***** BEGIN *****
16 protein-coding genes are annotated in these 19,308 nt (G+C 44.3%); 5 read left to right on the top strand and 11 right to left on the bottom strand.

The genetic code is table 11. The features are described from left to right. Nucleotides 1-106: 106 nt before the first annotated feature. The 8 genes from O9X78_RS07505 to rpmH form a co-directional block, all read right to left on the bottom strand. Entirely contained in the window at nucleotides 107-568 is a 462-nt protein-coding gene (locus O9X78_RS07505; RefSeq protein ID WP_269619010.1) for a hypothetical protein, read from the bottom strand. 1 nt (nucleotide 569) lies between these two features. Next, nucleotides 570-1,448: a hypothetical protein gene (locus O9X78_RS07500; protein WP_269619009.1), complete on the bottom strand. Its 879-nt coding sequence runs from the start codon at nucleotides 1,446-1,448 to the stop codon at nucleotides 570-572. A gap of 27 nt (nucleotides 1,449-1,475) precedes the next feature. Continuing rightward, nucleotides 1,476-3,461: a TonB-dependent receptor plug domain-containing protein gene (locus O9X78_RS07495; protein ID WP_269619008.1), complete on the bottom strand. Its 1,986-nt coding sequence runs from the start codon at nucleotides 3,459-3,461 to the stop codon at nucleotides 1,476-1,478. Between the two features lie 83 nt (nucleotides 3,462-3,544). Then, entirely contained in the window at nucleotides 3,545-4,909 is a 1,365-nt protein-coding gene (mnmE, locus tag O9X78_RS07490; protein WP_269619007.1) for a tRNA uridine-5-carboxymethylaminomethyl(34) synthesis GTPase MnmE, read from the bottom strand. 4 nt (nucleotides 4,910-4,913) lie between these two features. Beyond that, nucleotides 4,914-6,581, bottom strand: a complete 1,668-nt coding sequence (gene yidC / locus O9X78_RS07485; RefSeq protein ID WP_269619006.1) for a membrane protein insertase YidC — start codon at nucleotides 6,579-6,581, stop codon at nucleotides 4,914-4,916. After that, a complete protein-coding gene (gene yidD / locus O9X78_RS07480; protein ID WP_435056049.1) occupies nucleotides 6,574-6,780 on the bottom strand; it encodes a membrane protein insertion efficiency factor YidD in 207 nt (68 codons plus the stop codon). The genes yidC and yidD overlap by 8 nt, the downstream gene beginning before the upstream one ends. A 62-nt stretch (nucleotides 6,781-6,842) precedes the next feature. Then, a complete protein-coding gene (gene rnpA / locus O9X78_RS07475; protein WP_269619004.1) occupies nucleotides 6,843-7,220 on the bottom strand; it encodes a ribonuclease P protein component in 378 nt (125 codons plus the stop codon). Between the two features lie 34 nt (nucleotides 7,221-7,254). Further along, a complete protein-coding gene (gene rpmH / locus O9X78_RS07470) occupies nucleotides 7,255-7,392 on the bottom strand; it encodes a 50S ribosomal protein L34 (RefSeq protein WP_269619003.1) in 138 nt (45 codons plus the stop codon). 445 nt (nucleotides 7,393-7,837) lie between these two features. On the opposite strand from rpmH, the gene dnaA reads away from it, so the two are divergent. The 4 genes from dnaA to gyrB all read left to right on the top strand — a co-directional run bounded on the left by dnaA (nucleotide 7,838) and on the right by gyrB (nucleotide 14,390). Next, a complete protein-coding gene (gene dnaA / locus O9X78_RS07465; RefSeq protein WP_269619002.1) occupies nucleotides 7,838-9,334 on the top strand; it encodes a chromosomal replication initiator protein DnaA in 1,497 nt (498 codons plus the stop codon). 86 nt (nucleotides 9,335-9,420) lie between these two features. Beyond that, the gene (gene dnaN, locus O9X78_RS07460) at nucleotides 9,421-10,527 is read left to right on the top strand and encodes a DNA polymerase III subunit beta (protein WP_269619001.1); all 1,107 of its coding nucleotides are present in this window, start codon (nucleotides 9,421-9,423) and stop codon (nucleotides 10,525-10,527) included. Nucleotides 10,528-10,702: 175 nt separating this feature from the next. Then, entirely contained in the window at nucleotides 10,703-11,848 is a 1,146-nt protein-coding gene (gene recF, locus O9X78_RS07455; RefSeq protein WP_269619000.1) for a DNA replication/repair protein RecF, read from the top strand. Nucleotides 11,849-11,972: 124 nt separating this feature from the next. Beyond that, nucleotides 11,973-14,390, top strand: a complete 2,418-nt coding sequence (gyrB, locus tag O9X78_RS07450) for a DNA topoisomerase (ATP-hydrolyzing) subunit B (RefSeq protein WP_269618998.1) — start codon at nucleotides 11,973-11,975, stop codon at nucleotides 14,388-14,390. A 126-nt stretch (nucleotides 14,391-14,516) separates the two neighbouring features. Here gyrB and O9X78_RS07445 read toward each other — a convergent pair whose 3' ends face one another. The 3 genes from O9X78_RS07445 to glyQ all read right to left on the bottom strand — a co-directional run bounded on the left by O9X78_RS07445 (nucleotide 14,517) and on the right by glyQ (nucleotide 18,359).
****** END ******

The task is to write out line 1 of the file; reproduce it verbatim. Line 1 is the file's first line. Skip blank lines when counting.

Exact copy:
16 protein-coding genes are annotated in these 19,308 nt (G+C 44.3%); 5 read left to right on the top strand and 11 right to left on the bottom strand.